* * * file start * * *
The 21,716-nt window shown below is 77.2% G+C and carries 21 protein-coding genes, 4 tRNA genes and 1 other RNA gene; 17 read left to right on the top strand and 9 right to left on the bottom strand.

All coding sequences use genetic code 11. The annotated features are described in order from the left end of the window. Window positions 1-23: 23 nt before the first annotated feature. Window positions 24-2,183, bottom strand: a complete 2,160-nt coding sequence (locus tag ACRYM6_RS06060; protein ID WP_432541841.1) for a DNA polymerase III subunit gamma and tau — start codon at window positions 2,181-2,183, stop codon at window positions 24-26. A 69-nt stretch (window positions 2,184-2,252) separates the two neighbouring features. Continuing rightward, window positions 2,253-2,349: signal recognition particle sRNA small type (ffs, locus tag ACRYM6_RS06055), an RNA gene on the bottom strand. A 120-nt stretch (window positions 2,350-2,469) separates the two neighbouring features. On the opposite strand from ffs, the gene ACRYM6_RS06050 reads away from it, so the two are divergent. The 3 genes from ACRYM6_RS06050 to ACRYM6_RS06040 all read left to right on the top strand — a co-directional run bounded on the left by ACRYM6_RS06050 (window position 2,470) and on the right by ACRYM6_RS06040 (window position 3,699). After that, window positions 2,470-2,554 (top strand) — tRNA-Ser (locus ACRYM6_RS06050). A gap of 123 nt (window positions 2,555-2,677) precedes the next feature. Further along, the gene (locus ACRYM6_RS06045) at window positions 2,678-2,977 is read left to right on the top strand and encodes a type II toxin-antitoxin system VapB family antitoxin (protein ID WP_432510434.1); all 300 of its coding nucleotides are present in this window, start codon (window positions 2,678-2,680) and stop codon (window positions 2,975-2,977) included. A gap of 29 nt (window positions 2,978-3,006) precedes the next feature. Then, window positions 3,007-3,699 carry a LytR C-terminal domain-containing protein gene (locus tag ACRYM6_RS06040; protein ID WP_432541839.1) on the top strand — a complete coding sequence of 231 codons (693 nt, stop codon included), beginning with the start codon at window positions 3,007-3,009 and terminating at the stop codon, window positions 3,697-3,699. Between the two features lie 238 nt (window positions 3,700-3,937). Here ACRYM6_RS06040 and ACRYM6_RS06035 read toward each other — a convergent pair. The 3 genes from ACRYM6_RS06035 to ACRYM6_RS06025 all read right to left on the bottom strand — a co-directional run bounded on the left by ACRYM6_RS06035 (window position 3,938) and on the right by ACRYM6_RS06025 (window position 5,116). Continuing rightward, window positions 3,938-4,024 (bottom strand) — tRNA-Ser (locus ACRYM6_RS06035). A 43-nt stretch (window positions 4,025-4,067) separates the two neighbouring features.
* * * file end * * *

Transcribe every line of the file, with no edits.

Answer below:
The 21,716-nt window shown below is 77.2% G+C and carries 21 protein-coding genes, 4 tRNA genes and 1 other RNA gene; 17 read left to right on the top strand and 9 right to left on the bottom strand.

All coding sequences use genetic code 11. The annotated features are described in order from the left end of the window. Window positions 1-23: 23 nt before the first annotated feature. Window positions 24-2,183, bottom strand: a complete 2,160-nt coding sequence (locus tag ACRYM6_RS06060; protein ID WP_432541841.1) for a DNA polymerase III subunit gamma and tau — start codon at window positions 2,181-2,183, stop codon at window positions 24-26. A 69-nt stretch (window positions 2,184-2,252) separates the two neighbouring features. Continuing rightward, window positions 2,253-2,349: signal recognition particle sRNA small type (ffs, locus tag ACRYM6_RS06055), an RNA gene on the bottom strand. A 120-nt stretch (window positions 2,350-2,469) separates the two neighbouring features. On the opposite strand from ffs, the gene ACRYM6_RS06050 reads away from it, so the two are divergent. The 3 genes from ACRYM6_RS06050 to ACRYM6_RS06040 all read left to right on the top strand — a co-directional run bounded on the left by ACRYM6_RS06050 (window position 2,470) and on the right by ACRYM6_RS06040 (window position 3,699). After that, window positions 2,470-2,554 (top strand) — tRNA-Ser (locus ACRYM6_RS06050). A gap of 123 nt (window positions 2,555-2,677) precedes the next feature. Further along, the gene (locus ACRYM6_RS06045) at window positions 2,678-2,977 is read left to right on the top strand and encodes a type II toxin-antitoxin system VapB family antitoxin (protein ID WP_432510434.1); all 300 of its coding nucleotides are present in this window, start codon (window positions 2,678-2,680) and stop codon (window positions 2,975-2,977) included. A gap of 29 nt (window positions 2,978-3,006) precedes the next feature. Then, window positions 3,007-3,699 carry a LytR C-terminal domain-containing protein gene (locus tag ACRYM6_RS06040; protein ID WP_432541839.1) on the top strand — a complete coding sequence of 231 codons (693 nt, stop codon included), beginning with the start codon at window positions 3,007-3,009 and terminating at the stop codon, window positions 3,697-3,699. Between the two features lie 238 nt (window positions 3,700-3,937). Here ACRYM6_RS06040 and ACRYM6_RS06035 read toward each other — a convergent pair. The 3 genes from ACRYM6_RS06035 to ACRYM6_RS06025 all read right to left on the bottom strand — a co-directional run bounded on the left by ACRYM6_RS06035 (window position 3,938) and on the right by ACRYM6_RS06025 (window position 5,116). Continuing rightward, window positions 3,938-4,024 (bottom strand) — tRNA-Ser (locus ACRYM6_RS06035). A 43-nt stretch (window positions 4,025-4,067) separates the two neighbouring features.